PC: This is another thing I liked about your film: It doesn’t deride its bourgeois protagonists and it finds the space and time to consider them, despite their relative gender inequality, as victims of a society within which they have ostensibly been given a great degree of social (but above all economic) liberty. This is no small feat, especially since many other filmmakers, artists, and writers tend to treat similar subjects with derision. It’s not clear to what extent they find their images of themselves indelibly altered by their experiences, but you give us the opportunity to see those frequently identified as consumer society automatons as significantly more multidimensional individuals.
When I first saw Szenario, I was working on my own nonfiction film, Promenade, which a couple of years later has been completed. One of my goals in depicting the transformation of a waterfront public space in southern France was to establish an equality between the different users of the space. Following the lead of the architectural scale images that covered billboards in Marseille during the period when I was shooting the film, I treated locals, tourists, those to whom renovated spaces seemed to be directed, and interlopers with a balanced degree of attention and respect. There’s a critique that is perceptible throughout the film, relating to the effects of the space’s transformation, but I was aiming for a subtle approach that – as I revisit Szenario – reminds me of what stood out for me in your film at the time.
In our conversation, we’ve moved through a number of the themes that we’d discussed in advance, but there’s maybe one last one that I’d like to bring up on my end. In our few interactions, I’ve gotten the sense that you, like me, are not particularly one for labels. Having seen not only Szenario but also your short Fictitious Force, and looking forward to your more recent feature A House in Ninh Hoa, it’s clear to me that you like operating between different regimes of representation, whether these go by the name »fiction« or »documentary,« or in a disciplinary sense, »cinema« or »art.« I also recall that, like me, you have a background in anthropology while you are now primarily a practicing cinematic artist.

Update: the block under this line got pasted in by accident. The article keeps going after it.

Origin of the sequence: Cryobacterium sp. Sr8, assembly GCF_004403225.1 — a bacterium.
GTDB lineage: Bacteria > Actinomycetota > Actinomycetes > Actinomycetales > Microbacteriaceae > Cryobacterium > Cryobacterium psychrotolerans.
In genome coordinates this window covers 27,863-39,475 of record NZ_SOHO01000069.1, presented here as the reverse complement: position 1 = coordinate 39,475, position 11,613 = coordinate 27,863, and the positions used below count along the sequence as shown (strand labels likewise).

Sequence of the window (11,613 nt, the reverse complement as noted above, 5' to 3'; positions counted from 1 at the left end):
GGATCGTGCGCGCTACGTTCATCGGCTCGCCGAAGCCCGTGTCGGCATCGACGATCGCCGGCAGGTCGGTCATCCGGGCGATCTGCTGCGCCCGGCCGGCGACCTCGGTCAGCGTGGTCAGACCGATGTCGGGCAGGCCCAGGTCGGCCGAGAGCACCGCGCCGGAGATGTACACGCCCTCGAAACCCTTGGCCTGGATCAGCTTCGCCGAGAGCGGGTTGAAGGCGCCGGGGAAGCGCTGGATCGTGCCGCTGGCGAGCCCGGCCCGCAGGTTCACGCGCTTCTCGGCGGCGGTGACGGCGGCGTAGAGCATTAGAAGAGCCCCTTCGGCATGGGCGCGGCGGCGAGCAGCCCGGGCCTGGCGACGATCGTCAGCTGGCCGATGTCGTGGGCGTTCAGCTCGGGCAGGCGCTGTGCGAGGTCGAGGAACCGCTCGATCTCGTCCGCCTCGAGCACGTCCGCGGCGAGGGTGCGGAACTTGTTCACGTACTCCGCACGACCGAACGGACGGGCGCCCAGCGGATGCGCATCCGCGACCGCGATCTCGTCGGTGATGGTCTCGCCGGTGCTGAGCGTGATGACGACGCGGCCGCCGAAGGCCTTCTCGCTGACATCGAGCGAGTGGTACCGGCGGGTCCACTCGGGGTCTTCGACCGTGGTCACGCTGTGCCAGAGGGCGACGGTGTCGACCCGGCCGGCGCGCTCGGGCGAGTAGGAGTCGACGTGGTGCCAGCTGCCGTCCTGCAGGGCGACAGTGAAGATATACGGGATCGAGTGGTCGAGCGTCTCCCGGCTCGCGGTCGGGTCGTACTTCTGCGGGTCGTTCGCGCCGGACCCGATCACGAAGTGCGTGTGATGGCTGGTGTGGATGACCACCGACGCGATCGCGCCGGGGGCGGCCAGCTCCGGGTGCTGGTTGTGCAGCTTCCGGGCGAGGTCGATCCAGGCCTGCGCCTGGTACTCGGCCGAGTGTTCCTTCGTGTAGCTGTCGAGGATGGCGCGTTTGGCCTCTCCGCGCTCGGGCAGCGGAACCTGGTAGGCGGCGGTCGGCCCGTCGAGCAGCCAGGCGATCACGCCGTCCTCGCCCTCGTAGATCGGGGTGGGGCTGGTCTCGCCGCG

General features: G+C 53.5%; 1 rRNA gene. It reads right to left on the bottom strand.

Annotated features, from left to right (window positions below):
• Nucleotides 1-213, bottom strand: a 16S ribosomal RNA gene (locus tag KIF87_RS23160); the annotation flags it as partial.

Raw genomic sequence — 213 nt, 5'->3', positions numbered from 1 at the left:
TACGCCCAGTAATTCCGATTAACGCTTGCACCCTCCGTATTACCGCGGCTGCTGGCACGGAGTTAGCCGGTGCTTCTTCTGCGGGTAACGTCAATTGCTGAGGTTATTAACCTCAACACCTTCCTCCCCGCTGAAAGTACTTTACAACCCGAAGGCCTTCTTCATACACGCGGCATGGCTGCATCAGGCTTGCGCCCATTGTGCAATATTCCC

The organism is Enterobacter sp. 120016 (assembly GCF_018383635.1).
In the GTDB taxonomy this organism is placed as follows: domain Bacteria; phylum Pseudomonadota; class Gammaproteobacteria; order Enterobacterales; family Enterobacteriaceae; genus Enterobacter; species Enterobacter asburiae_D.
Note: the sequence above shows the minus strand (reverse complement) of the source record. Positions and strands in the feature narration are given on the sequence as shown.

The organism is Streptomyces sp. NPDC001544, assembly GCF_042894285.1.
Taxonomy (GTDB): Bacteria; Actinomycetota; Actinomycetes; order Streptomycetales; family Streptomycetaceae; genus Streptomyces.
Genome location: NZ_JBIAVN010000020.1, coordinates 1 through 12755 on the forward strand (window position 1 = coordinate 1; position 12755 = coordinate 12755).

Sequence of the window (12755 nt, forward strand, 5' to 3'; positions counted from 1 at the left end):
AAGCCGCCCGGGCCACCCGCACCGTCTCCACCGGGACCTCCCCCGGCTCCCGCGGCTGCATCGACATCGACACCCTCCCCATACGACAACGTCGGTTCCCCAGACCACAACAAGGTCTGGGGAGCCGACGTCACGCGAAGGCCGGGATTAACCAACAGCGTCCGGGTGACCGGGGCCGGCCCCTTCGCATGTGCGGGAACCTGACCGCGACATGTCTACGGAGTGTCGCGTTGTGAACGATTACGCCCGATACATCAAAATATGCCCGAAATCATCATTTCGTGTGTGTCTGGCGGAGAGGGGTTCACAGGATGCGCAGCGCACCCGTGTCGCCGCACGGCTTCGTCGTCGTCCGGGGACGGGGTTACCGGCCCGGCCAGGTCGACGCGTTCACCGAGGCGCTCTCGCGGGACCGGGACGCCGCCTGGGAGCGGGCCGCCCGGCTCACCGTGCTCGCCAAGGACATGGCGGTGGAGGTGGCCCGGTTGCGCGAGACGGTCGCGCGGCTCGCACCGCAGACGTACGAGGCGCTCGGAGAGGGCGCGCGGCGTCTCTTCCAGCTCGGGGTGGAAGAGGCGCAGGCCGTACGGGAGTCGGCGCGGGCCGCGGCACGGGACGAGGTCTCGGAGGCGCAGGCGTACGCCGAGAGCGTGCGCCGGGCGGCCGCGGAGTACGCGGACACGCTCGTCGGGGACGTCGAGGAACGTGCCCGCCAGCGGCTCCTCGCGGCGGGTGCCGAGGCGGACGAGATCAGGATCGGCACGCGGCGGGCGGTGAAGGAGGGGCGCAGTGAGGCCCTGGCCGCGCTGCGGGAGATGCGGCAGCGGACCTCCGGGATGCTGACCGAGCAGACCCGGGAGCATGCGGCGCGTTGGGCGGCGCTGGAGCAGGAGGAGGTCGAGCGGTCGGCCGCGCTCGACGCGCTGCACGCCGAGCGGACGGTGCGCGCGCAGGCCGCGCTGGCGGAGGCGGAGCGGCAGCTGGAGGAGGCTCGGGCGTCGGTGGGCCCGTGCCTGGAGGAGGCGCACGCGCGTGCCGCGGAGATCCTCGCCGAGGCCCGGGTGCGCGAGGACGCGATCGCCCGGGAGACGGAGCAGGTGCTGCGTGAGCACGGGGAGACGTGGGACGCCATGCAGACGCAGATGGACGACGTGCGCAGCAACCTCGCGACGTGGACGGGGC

»Having seen not only Szenario but also your short Fictitious Force, and looking forward to your more recent feature A House in Ninh Hoa, it’s clear to me that you like operating between different regimes of representation, whether these go by the name ›fiction‹ or ›documentary,‹ or in a disciplinary sense, ›cinema‹ or ›art.‹ I also recall that, like me, you have a background in anthropology while you are now primarily a practicing cinematic artist.« – P. Cartelli
I imagine that there is something relevant in your educational background. Szenario is a work of art, to be sure, but it has something of the anthropological about it, even if only in its reflexivity. And yet, in your approach to »documentary« filmmaking, I observe a keener interest in illustrating or depicting rather than describing. Even when the topic of the film (Szenario) is itself a description or a series of descriptions, the work of art itself is primarily concerned with illustrating this series or system rather than analyzing it. This, to me, has always been the key different between social scientists’ products and those works of art that may have something in common with sociology or anthropology. Rather than assuming the position of expertise, they seek to transmit a perspective or the sense of a perspective to their viewers and thus empower the spectator to form their own perspective. There’s certainly more to your films (or mine) than this, including the multidimensional notion of pleasure that I brought up in my last comment, but I wanted to take advantage of our exchange to bring this up, in part to hear how you would go about situating yourself and your own practice within this framework.